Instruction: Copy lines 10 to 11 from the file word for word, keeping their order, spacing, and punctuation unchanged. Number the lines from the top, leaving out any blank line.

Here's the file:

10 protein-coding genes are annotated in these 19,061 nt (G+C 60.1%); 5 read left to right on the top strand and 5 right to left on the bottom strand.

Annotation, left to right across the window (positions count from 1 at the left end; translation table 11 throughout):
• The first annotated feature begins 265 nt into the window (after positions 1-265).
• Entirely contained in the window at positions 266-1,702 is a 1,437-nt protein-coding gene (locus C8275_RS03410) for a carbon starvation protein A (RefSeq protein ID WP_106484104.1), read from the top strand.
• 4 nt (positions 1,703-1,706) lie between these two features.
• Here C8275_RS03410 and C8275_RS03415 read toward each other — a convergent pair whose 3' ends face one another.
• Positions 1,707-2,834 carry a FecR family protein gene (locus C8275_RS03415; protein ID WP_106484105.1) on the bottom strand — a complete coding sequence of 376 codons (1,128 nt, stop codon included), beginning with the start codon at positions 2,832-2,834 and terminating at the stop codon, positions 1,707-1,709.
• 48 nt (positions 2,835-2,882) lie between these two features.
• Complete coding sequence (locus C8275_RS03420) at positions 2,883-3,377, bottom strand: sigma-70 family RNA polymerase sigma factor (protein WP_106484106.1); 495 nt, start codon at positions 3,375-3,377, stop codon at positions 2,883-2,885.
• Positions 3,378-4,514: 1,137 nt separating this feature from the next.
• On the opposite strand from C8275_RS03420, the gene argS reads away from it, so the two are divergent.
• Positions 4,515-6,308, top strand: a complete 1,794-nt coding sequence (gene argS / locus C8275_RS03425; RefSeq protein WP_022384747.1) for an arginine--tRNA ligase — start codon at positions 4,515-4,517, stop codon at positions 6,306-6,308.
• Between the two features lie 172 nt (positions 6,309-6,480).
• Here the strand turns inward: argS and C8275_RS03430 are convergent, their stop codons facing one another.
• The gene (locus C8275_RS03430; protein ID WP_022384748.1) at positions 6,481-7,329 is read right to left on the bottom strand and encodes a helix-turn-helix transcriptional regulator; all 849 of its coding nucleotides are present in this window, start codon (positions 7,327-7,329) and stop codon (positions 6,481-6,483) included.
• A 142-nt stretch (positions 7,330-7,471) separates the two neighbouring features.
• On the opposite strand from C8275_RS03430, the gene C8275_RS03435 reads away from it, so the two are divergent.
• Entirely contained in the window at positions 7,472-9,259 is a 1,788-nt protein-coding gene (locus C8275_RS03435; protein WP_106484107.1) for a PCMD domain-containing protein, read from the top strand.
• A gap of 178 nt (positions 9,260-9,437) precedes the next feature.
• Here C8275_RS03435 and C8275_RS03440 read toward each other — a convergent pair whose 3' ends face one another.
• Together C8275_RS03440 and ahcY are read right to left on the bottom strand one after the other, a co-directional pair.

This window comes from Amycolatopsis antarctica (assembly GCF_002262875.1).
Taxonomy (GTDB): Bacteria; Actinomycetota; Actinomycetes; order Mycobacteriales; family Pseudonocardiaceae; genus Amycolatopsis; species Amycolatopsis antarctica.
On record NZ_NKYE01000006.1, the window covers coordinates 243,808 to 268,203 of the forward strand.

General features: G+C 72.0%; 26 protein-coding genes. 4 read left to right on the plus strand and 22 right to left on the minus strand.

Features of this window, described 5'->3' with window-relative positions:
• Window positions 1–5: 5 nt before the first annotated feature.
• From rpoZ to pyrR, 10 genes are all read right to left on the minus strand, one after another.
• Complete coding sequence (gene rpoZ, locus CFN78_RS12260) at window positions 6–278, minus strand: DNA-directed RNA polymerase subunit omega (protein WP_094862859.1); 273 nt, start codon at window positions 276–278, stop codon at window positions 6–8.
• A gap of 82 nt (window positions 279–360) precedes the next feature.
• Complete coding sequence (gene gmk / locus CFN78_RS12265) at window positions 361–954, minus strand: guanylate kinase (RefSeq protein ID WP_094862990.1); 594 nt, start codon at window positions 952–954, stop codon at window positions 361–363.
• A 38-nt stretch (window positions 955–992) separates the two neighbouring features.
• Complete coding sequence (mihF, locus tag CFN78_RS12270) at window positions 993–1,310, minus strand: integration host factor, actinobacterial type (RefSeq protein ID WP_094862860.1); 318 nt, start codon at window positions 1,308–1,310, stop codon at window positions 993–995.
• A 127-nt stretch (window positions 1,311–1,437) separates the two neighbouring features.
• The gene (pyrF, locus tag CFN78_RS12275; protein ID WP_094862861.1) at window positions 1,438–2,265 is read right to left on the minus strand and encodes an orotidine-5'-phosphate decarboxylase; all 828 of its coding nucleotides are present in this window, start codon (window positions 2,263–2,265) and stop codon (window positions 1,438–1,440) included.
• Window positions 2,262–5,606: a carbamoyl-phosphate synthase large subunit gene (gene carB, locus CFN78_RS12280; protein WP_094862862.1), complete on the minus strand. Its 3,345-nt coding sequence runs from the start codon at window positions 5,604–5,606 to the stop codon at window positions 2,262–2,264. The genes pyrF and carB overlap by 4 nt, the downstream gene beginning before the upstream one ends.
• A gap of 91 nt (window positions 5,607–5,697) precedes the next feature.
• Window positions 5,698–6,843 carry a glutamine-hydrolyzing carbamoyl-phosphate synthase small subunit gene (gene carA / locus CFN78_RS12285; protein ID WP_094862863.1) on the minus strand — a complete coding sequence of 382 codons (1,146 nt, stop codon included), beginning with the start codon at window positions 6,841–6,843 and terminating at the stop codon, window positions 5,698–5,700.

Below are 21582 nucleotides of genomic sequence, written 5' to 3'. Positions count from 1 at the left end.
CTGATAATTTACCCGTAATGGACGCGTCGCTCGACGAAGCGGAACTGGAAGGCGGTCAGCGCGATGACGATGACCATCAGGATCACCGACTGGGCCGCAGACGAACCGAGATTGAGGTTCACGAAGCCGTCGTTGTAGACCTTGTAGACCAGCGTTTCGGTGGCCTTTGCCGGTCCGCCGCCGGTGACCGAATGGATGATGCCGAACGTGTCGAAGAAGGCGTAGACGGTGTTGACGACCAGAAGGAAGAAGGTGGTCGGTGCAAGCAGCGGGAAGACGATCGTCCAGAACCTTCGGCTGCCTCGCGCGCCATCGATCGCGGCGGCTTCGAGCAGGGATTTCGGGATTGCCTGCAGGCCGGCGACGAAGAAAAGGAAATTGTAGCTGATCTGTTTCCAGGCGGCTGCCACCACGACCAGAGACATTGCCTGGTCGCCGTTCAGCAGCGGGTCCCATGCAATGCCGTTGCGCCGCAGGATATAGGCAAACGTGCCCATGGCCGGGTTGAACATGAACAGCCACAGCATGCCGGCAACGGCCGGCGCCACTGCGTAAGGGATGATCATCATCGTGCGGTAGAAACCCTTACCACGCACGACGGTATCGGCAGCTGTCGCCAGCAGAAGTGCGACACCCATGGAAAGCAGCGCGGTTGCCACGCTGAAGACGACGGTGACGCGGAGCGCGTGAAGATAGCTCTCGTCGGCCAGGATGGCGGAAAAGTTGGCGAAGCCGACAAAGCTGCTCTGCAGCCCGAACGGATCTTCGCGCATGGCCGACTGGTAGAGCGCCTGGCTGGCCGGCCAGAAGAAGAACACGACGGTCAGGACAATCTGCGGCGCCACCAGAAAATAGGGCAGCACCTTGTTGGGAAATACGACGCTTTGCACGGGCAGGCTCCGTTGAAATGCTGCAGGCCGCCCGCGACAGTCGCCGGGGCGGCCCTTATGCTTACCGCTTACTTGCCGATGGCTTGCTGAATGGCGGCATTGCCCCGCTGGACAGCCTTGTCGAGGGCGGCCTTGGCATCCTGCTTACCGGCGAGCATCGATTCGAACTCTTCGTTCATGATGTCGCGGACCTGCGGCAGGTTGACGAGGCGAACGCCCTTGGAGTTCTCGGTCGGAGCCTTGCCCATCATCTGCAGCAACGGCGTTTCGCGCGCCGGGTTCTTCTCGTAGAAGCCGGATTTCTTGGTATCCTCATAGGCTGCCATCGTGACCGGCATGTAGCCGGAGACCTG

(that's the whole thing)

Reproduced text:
• Positions 3,378-4,514: 1,137 nt separating this feature from the next.
• On the opposite strand from C8275_RS03420, the gene argS reads away from it, so the two are divergent.